When Overwatch was launched in 2016, it was almost immediately made obvious that it was a game built with one thing in mind: esports. The age-old Hero-based combat system was built using a formula that had been successful for years where gaming was concerned, and Activision wasted no time in fleshing out the competitive foundations for Overwatch.
However, as the 2020 season unraveled, so too did the Overwatch League, and within a few short months, the top title had seemingly collapsed through the rankings with an unnerving speed. It was a tumultuous time for fans, with long-time pros retiring left and right, Activision breaking the game with the introduction of Hero Pools, and the broadcasting talent behind Overwatch all but disappearing.
Ive never been more frustrated with the community and their separation from the competitive scene than when I read the reddit thread about how hero pools are great
Hero pools are the worst thing ever to happen to OW. Everyone I've talked to hates them, they make our lives hell
— Dream (@Dream_val) May 12, 2020
Not So Heroic, After All
Hero Pools were originally blamed for the rapid departure of so many players from Overwatch’s competitive scene, owing to the seemingly bizarre mechanic it introduced. These ‘Hero Pools’ were designed to almost sporadically remove particular Heroes – playable characters – from rotation, to ‘keep the game fresh’.
However, the end result was a huge level of stress, as professional players were forced to use characters far outside their comfort zone. As if the introduction of Hero Pools wasn’t bad enough, Activision subsequently threw out the biggest U-turn in Overwatch history, totally scrubbing the mechanic from the game months later.
In a statement from Activision, community manager Molly Fender explained:
“We initially implemented Hero Pools to address issues with stagnating metas and to keep match-ups exciting and fresh. However, we’ve found that the introduction of Experimental Card and increased hero balance updates has helped us work towards a healthy, changing meta in Competitive Play without needing to disable heroes.”
Enter the CDL
As the Overwatch League fell from grace, the Call of Duty League found a firm foothold in the esports industry. When 2020 opened, it brought with it a revitalised and refreshed competition in the Call of Duty League, a multi-million dollar tournament fought between the world’s greatest – and most iconic – Call of Duty players. Almost immediately, it seemed like Activision, the powerhouse behind both Overwatch and Call of Duty, was making a decisive and tactical switch.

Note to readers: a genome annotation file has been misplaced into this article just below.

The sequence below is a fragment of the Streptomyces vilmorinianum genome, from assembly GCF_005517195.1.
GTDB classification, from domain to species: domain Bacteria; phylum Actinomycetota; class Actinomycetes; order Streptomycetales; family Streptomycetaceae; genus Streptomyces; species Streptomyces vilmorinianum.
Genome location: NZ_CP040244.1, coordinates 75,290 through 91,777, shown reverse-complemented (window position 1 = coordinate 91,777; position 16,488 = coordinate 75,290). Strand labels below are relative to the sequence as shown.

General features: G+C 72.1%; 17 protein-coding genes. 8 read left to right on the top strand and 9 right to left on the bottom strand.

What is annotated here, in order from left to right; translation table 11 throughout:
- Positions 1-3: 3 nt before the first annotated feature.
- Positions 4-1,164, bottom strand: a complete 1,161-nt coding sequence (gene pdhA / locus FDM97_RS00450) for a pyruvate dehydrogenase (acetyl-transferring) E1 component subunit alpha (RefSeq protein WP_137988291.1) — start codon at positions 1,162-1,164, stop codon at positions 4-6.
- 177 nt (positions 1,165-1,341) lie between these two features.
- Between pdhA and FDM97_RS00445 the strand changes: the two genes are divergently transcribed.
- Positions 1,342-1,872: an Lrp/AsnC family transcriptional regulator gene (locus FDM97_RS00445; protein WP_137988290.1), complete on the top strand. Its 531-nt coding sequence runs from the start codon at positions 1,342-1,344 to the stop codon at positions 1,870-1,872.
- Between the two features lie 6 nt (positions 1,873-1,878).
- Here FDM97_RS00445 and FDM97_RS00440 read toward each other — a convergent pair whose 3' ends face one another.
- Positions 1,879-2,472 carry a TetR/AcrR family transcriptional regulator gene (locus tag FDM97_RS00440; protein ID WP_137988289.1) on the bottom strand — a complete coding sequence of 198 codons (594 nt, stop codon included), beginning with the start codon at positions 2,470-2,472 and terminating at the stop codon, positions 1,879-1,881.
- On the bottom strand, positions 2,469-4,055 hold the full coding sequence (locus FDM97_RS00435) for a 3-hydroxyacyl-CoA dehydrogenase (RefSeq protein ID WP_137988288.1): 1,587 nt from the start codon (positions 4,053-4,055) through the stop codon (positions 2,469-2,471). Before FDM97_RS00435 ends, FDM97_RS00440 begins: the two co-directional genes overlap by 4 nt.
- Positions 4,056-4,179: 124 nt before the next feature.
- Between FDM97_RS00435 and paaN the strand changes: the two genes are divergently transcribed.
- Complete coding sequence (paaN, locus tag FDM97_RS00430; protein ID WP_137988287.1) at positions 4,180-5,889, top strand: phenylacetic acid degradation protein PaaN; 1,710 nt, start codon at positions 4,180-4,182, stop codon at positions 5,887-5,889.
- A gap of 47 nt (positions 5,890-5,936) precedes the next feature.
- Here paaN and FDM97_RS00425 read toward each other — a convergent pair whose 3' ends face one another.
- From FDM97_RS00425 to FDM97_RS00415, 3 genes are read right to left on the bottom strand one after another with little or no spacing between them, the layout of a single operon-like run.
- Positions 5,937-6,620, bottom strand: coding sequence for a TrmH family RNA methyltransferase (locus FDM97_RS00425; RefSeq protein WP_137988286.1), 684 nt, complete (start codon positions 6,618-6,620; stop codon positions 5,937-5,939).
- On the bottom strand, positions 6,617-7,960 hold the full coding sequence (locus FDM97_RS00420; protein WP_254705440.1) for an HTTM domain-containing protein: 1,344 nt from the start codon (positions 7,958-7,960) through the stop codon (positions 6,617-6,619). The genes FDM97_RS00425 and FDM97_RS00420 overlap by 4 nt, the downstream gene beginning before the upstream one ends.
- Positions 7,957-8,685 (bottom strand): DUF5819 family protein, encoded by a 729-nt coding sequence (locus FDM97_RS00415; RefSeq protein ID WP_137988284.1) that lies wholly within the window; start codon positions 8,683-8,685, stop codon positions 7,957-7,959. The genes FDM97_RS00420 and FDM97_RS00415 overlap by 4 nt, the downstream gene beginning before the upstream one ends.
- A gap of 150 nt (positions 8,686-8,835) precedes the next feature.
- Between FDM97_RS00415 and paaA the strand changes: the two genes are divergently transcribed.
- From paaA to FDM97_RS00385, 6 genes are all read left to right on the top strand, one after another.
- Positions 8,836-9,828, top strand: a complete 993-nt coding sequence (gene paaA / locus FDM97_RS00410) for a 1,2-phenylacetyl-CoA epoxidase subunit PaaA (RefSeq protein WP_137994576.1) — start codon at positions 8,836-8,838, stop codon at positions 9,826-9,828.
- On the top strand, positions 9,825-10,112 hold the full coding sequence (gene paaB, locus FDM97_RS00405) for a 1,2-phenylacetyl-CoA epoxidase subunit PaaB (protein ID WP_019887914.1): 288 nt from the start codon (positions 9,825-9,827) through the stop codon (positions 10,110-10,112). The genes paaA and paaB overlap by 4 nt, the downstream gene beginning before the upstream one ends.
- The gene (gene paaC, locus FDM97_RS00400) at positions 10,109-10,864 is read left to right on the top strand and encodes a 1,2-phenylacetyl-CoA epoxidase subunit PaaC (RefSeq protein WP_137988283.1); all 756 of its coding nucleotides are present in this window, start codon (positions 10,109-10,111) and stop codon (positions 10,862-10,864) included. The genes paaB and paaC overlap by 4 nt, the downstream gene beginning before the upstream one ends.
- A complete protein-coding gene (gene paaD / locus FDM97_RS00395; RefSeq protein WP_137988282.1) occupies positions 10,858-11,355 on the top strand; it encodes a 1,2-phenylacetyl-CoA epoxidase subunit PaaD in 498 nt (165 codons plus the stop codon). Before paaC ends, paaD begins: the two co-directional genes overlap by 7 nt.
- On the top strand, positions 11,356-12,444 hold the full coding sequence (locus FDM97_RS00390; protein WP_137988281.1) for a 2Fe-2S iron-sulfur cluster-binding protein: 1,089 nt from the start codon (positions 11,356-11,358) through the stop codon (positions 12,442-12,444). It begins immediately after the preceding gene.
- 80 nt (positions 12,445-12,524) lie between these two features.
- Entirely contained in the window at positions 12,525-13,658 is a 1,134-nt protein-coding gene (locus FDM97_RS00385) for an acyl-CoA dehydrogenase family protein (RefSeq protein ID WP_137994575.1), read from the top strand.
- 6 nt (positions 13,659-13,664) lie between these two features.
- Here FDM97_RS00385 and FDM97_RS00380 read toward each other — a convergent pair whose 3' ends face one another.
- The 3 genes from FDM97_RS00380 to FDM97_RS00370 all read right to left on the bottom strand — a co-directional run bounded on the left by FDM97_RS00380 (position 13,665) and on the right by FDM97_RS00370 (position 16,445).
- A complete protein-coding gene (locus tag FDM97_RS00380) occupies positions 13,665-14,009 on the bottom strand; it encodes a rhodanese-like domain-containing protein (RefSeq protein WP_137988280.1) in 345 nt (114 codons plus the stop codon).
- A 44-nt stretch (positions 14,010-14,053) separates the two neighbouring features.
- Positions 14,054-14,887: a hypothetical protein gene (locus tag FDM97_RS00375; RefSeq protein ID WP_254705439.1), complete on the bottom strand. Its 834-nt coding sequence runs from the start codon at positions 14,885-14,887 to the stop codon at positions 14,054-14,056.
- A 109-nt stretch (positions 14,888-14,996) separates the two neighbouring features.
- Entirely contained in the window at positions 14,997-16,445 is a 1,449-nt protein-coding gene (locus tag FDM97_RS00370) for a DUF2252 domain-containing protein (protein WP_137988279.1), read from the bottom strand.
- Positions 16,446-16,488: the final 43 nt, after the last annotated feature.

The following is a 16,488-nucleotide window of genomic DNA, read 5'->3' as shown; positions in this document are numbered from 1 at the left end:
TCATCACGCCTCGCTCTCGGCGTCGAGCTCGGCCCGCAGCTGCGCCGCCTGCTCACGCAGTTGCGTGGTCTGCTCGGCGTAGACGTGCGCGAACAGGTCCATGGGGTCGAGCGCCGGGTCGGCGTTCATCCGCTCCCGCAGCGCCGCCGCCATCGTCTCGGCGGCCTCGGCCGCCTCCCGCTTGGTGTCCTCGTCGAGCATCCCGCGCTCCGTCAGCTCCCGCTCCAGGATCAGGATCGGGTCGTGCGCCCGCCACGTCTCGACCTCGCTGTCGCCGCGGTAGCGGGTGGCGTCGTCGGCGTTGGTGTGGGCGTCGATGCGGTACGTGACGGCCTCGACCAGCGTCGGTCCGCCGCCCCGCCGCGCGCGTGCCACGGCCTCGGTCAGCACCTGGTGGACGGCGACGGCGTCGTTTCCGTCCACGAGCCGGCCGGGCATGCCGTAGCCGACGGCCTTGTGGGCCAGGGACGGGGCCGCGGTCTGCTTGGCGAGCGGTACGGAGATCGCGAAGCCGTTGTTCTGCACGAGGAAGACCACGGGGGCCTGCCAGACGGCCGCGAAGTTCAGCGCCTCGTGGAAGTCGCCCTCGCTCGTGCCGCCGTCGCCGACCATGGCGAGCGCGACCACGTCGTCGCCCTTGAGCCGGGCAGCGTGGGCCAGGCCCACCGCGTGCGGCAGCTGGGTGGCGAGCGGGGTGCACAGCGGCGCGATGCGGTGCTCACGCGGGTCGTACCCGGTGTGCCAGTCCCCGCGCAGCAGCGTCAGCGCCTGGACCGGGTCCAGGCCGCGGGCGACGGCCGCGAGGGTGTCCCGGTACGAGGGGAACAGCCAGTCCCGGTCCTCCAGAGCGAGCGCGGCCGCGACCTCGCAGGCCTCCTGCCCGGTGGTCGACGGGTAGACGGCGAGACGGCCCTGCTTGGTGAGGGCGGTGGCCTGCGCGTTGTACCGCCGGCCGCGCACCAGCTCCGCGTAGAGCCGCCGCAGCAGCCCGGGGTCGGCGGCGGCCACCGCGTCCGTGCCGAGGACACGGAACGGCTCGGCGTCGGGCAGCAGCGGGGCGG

With the close of the inaugural season of the CDL marking a huge and definitive success for Call of Duty, the Overwatch League continued to flounder. It comes as no surprise, as fans of the OWL have been doubting its future for a long time, following what seemed to be a desperate expansion attempt by Activision. As time pushed on, the OWL roster weakened, the hype behind the League died out, and fans dropped off to pursue other titles, such as the newly-released Valorant.
This is what Valorant vs OW feels like to me; Valorant is nothing new or innovative and in my opinion Overwatch is 100% the better game, but what Valorant has is a great company that cares about their game and the esports scene. Hope to see Blizzard come with some changes for T2
— kraandop (@kraandopOW) April 6, 2020
The 2021 season of the Call of Duty League launched just days ago, and there is already a massive and exciting following propelling it forwards. It’s a return to former glory for Call of Duty, which has been one of the strongest titles on the esports scene since Call of Duty 4 launched way back in 2007. We’re once again seeing legendary plays from teams like OpTic and FaZe, who have been industry staples for several years.
Ultimately, the Call of Duty League is more lucrative for players and sponsors alike, and the competition is set to draw bigger numbers than the Overwatch League. As the OWL stagnates, the exhilarating drive behind the CDL is working wonders at poaching the attention of the esports spotlight.
Two Paths, Diverged
Admittedly, it’s apples and oranges where Overwatch and Call of Duty are concerned. Although they’re both first-person-shooters, their base formulae are dramatically different. Overwatch is a Hero-based arcade-style shooter, while Call of Duty is a military-style shooter, more rooted in realism than the cartoony Overwatch.
While esports bettors will likely fare better with Call of Duty League wagers this season, fans of Overwatch are unlikely to depart the franchise to follow the CDL. It’s a remarkably different audience, and although the Call of Duty League is extremely welcoming to newcomers, it’s nothing like the frantic, colourful combat of Overwatch.
The 2021 season of the Overwatch League is set to launch in April, by which point the Call of Duty League will be two stages deep. If the OWL is going to open with any kind of following, some drastic action has to be taken to placate the worried and departing fanbase. As Activision effectively suffocates the Call of Duty League with attention, funding, and exposure, it seems like, at an executive level, the decision has already been made…